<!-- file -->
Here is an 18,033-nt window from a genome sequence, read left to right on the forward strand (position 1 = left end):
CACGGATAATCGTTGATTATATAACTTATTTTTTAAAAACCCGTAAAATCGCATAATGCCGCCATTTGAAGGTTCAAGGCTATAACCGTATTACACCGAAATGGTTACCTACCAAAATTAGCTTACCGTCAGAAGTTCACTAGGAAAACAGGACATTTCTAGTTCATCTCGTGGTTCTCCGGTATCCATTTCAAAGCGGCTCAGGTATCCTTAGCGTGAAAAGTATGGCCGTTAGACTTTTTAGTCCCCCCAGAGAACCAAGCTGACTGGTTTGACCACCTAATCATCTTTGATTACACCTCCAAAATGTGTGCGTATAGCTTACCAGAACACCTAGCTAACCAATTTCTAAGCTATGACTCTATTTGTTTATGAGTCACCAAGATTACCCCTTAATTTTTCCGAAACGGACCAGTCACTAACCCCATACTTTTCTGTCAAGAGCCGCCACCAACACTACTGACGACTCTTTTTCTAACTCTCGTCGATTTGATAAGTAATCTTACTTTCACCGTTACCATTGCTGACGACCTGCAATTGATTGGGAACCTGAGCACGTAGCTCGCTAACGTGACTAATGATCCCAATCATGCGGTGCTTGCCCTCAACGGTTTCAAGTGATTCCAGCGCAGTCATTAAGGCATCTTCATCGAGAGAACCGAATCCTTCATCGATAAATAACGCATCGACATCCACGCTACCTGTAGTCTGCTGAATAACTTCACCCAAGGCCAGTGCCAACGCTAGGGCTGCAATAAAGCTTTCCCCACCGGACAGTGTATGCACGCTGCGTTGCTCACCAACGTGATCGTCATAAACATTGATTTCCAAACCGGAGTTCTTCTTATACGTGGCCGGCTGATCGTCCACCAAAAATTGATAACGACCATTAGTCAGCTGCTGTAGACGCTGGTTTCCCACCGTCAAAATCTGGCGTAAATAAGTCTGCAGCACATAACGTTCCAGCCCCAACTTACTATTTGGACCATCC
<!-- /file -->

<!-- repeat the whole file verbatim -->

Here is an 18,033-nt window from a genome sequence, read left to right on the forward strand (position 1 = left end):
CACGGATAATCGTTGATTATATAACTTATTTTTTAAAAACCCGTAAAATCGCATAATGCCGCCATTTGAAGGTTCAAGGCTATAACCGTATTACACCGAAATGGTTACCTACCAAAATTAGCTTACCGTCAGAAGTTCACTAGGAAAACAGGACATTTCTAGTTCATCTCGTGGTTCTCCGGTATCCATTTCAAAGCGGCTCAGGTATCCTTAGCGTGAAAAGTATGGCCGTTAGACTTTTTAGTCCCCCCAGAGAACCAAGCTGACTGGTTTGACCACCTAATCATCTTTGATTACACCTCCAAAATGTGTGCGTATAGCTTACCAGAACACCTAGCTAACCAATTTCTAAGCTATGACTCTATTTGTTTATGAGTCACCAAGATTACCCCTTAATTTTTCCGAAACGGACCAGTCACTAACCCCATACTTTTCTGTCAAGAGCCGCCACCAACACTACTGACGACTCTTTTTCTAACTCTCGTCGATTTGATAAGTAATCTTACTTTCACCGTTACCATTGCTGACGACCTGCAATTGATTGGGAACCTGAGCACGTAGCTCGCTAACGTGACTAATGATCCCAATCATGCGGTGCTTGCCCTCAACGGTTTCAAGTGATTCCAGCGCAGTCATTAAGGCATCTTCATCGAGAGAACCGAATCCTTCATCGATAAATAACGCATCGACATCCACGCTACCTGTAGTCTGCTGAATAACTTCACCCAAGGCCAGTGCCAACGCTAGGGCTGCAATAAAGCTTTCCCCACCGGACAGTGTATGCACGCTGCGTTGCTCACCAACGTGATCGTCATAAACATTGATTTCCAAACCGGAGTTCTTCTTATACGTGGCCGGCTGATCGTCCACCAAAAATTGATAACGACCATTAGTCAGCTGCTGTAGACGCTGGTTTCCCACCGTCAAAATCTGGCGTAAATAAGTCTGCAGCACATAACGTTCCAGCCCCAACTTACTATTTGGACCATCC